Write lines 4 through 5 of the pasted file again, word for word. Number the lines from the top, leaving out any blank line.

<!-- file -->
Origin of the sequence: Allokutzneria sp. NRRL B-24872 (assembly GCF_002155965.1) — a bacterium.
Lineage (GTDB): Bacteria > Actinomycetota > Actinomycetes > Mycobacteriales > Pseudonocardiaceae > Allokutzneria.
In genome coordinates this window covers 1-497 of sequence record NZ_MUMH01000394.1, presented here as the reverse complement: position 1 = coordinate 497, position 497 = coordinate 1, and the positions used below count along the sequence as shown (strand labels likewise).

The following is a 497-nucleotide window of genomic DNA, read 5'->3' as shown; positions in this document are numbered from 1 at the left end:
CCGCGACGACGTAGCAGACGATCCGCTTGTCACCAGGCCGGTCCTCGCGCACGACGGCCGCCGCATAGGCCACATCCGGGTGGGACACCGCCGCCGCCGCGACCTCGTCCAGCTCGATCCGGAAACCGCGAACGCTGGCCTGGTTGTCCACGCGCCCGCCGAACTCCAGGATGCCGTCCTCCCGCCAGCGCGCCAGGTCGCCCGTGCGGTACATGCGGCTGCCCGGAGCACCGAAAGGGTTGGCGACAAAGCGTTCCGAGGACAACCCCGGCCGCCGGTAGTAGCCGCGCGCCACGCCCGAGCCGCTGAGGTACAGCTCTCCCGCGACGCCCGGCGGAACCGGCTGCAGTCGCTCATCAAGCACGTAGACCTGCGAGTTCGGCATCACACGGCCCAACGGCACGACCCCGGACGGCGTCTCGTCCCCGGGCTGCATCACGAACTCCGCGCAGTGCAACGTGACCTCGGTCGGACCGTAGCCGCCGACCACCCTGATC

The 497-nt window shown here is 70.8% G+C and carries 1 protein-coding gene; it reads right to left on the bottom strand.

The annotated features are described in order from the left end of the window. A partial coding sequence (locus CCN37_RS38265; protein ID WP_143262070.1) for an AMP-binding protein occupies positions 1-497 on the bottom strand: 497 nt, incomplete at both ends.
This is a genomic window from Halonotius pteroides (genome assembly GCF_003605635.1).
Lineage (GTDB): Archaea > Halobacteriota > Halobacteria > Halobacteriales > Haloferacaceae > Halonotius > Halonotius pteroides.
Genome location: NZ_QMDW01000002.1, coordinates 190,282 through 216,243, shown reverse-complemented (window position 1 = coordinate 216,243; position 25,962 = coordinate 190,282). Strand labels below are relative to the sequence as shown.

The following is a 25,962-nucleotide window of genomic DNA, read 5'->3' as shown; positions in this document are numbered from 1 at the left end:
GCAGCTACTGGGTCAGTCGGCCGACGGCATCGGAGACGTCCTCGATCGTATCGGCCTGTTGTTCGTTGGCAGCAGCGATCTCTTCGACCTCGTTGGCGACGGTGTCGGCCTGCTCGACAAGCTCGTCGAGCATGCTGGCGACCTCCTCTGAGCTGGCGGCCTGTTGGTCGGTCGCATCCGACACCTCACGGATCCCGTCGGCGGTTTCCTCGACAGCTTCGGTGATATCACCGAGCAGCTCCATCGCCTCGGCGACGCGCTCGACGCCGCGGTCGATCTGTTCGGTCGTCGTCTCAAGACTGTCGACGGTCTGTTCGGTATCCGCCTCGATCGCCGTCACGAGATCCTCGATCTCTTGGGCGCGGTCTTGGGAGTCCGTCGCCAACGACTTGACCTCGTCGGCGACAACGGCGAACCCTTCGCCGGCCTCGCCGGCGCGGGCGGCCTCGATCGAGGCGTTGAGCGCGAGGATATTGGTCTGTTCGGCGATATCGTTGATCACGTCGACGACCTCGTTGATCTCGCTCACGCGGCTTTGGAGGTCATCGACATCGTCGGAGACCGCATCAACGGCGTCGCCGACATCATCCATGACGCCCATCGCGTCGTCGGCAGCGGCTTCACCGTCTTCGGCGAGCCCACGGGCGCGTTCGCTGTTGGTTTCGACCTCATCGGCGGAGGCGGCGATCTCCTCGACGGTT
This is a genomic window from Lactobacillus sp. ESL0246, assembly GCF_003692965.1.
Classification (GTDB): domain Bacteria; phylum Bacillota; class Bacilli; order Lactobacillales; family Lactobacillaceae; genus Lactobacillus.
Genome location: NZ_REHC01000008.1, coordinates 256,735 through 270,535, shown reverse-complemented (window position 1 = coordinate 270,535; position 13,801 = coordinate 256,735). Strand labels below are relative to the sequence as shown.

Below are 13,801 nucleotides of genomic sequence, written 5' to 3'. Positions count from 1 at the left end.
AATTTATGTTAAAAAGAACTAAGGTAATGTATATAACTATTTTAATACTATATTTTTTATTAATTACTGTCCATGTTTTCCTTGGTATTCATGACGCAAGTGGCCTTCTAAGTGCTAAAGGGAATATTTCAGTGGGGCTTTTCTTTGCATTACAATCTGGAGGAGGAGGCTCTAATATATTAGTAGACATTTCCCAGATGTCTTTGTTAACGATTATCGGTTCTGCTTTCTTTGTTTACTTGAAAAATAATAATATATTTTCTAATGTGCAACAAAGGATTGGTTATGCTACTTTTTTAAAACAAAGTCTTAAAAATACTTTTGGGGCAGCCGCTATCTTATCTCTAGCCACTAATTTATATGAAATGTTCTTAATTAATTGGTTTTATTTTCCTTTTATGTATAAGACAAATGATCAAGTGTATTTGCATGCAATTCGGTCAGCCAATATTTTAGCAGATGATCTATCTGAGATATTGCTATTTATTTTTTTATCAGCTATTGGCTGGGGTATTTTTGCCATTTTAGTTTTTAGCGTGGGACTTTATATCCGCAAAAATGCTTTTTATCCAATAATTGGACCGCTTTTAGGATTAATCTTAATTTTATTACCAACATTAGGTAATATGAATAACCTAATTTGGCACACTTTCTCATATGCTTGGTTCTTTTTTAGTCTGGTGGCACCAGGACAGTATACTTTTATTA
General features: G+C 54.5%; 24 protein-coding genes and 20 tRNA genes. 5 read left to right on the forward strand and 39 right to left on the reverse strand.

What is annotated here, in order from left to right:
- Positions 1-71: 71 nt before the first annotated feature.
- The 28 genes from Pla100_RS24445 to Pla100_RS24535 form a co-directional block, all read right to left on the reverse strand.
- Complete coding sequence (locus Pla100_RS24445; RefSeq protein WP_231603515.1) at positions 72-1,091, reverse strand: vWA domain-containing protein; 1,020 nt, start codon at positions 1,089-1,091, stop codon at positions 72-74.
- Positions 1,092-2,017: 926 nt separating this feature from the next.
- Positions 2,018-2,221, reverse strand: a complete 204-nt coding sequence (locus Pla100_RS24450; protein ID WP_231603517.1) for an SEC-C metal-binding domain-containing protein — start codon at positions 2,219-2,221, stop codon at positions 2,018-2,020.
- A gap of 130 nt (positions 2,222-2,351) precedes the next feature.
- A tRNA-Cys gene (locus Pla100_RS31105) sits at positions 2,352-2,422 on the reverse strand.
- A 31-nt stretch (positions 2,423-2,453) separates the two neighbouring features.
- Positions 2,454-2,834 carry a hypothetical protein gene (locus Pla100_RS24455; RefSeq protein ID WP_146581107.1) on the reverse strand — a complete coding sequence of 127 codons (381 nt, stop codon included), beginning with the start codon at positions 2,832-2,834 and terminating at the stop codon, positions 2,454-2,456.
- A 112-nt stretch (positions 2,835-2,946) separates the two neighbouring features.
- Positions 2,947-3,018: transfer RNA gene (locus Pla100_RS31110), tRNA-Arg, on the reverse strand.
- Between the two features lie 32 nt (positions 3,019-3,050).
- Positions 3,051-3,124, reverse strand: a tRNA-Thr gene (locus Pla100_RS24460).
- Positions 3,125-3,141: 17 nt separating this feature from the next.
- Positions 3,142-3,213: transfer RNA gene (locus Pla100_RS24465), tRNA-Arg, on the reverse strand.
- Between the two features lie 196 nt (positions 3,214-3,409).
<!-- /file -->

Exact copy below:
The following is a 497-nucleotide window of genomic DNA, read 5'->3' as shown; positions in this document are numbered from 1 at the left end:
CCGCGACGACGTAGCAGACGATCCGCTTGTCACCAGGCCGGTCCTCGCGCACGACGGCCGCCGCATAGGCCACATCCGGGTGGGACACCGCCGCCGCCGCGACCTCGTCCAGCTCGATCCGGAAACCGCGAACGCTGGCCTGGTTGTCCACGCGCCCGCCGAACTCCAGGATGCCGTCCTCCCGCCAGCGCGCCAGGTCGCCCGTGCGGTACATGCGGCTGCCCGGAGCACCGAAAGGGTTGGCGACAAAGCGTTCCGAGGACAACCCCGGCCGCCGGTAGTAGCCGCGCGCCACGCCCGAGCCGCTGAGGTACAGCTCTCCCGCGACGCCCGGCGGAACCGGCTGCAGTCGCTCATCAAGCACGTAGACCTGCGAGTTCGGCATCACACGGCCCAACGGCACGACCCCGGACGGCGTCTCGTCCCCGGGCTGCATCACGAACTCCGCGCAGTGCAACGTGACCTCGGTCGGACCGTAGCCGCCGACCACCCTGATC